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Letter from Jim Howarth

Character of Village
Must Be Preserved

Last week, the Cooperstown Zoning Board of Appeals unanimously turned down a special use permit for the owners of 40 Lake Street to allow short-term rental tenants. I am writing to thank the ZBA for their decision.

While one cannot know the motivation for the board’s decision, it seems obvious that the regulation that such rentals must be an “incidental use” to the property played a part. Their proposal would have made 80 percent of the residence available for short-term rentals. That’s a primary use of the property—not incidental.

While this fact was very clear, I hope that more subjective and qualitative factors played a part in the board’s decision. In the wording that governs short-term rentals, there is a regulation that states that traffic—vehicular or pedestrian—cannot “disturb the residential character of the immediate neighborhood.”

It is precisely the issue of “character” that motivated over 20 neighbors to write to the ZBA and prompted dozens to attend the meeting. ZBA Chair Susan Snell noted that the board had never received that many letters on any pending change. There were no letters in support of the special use permit nor did any attendees at the meeting speak in support of it.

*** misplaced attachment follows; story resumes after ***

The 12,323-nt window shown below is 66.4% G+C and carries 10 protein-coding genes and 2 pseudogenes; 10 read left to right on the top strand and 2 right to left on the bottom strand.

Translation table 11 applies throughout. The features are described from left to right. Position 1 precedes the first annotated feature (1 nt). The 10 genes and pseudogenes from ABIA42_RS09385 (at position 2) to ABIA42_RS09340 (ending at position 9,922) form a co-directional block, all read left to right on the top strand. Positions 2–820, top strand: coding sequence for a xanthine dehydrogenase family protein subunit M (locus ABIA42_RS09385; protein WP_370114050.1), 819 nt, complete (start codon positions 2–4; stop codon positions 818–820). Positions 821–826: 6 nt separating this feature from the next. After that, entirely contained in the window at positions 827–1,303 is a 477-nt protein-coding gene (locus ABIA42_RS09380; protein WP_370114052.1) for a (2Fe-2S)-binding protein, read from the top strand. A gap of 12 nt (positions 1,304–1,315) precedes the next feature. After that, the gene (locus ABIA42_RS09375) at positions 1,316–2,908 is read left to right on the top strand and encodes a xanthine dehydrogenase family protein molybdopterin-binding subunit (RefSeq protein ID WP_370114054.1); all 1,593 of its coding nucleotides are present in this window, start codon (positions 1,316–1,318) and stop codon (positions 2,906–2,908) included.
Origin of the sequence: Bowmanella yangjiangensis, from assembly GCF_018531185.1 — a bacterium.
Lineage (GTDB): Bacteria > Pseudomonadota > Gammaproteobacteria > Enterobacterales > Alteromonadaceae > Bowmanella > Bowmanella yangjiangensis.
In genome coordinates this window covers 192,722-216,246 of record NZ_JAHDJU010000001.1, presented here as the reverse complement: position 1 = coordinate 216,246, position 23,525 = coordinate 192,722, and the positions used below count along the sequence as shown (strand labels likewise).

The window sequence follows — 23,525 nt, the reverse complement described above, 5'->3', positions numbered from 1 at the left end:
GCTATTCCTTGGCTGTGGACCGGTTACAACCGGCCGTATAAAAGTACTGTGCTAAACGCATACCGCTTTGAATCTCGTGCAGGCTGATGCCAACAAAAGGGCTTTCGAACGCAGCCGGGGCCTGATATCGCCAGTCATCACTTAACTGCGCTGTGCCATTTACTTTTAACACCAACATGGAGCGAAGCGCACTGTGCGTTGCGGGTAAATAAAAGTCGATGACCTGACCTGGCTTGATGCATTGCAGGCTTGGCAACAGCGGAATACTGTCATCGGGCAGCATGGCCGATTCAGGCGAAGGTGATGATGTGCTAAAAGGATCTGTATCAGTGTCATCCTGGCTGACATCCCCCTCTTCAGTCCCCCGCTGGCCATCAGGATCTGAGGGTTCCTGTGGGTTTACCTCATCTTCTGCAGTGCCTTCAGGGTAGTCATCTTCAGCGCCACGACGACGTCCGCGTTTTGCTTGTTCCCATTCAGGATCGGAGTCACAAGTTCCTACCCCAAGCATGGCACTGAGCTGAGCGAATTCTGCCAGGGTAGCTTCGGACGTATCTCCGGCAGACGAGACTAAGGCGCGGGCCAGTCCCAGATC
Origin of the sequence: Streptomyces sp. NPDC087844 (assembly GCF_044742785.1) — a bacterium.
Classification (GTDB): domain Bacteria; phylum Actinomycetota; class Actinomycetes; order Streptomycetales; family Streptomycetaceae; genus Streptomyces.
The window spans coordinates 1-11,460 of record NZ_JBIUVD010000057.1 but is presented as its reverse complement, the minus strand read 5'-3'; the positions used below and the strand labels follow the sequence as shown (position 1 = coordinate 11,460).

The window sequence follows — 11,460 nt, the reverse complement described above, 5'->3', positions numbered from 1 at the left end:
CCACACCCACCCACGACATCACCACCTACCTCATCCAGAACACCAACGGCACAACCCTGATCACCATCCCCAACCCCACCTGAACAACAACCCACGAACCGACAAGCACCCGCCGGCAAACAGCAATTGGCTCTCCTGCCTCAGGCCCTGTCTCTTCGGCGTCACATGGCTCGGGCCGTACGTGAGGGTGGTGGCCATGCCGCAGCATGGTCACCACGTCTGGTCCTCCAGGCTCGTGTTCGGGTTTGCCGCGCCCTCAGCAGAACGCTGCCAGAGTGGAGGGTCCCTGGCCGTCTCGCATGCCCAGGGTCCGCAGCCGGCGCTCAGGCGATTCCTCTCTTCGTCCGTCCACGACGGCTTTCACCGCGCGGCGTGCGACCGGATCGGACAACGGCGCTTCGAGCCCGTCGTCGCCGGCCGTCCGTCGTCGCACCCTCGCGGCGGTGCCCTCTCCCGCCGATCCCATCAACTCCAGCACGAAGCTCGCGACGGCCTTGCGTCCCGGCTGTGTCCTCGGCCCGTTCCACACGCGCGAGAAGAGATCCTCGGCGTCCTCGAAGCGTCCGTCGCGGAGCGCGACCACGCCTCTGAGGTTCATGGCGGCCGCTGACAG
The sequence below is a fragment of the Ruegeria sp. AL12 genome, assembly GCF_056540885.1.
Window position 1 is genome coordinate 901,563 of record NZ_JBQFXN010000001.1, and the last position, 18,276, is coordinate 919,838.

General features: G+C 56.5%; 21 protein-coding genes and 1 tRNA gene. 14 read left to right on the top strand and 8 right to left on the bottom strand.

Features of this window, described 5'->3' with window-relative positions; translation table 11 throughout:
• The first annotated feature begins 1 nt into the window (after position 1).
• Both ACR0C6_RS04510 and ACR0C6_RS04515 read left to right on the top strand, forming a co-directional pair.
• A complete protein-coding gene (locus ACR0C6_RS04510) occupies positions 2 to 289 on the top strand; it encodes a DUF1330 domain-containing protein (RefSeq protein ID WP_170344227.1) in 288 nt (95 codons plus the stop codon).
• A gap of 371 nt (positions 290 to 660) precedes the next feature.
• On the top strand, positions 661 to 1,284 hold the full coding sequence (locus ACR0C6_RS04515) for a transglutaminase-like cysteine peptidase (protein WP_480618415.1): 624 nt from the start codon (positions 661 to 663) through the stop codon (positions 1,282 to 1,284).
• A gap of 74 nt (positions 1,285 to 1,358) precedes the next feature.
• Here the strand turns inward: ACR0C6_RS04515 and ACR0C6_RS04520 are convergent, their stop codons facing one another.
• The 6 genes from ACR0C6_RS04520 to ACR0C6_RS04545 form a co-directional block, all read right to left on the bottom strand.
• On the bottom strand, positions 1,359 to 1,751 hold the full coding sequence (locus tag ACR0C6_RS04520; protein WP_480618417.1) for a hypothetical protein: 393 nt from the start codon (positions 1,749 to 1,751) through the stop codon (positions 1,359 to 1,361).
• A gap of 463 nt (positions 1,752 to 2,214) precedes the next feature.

The Lake Street neighborhood is diverse—having large homes and small homes and old and young residents. But all the citizens share the values of consideration of their neighbors’ privacy and respect for their community. Clearly, these values are not compatible with the congestion, noise and potential safety issues associated with short-term, seasonal rentals. The people truly spoke their hearts and minds on this threat last week—and the system worked.

Again, I commend the ZBA for their decision. It was important for the community and important for Cooperstown if we are going to retain our quality of life.

Jim Howarth


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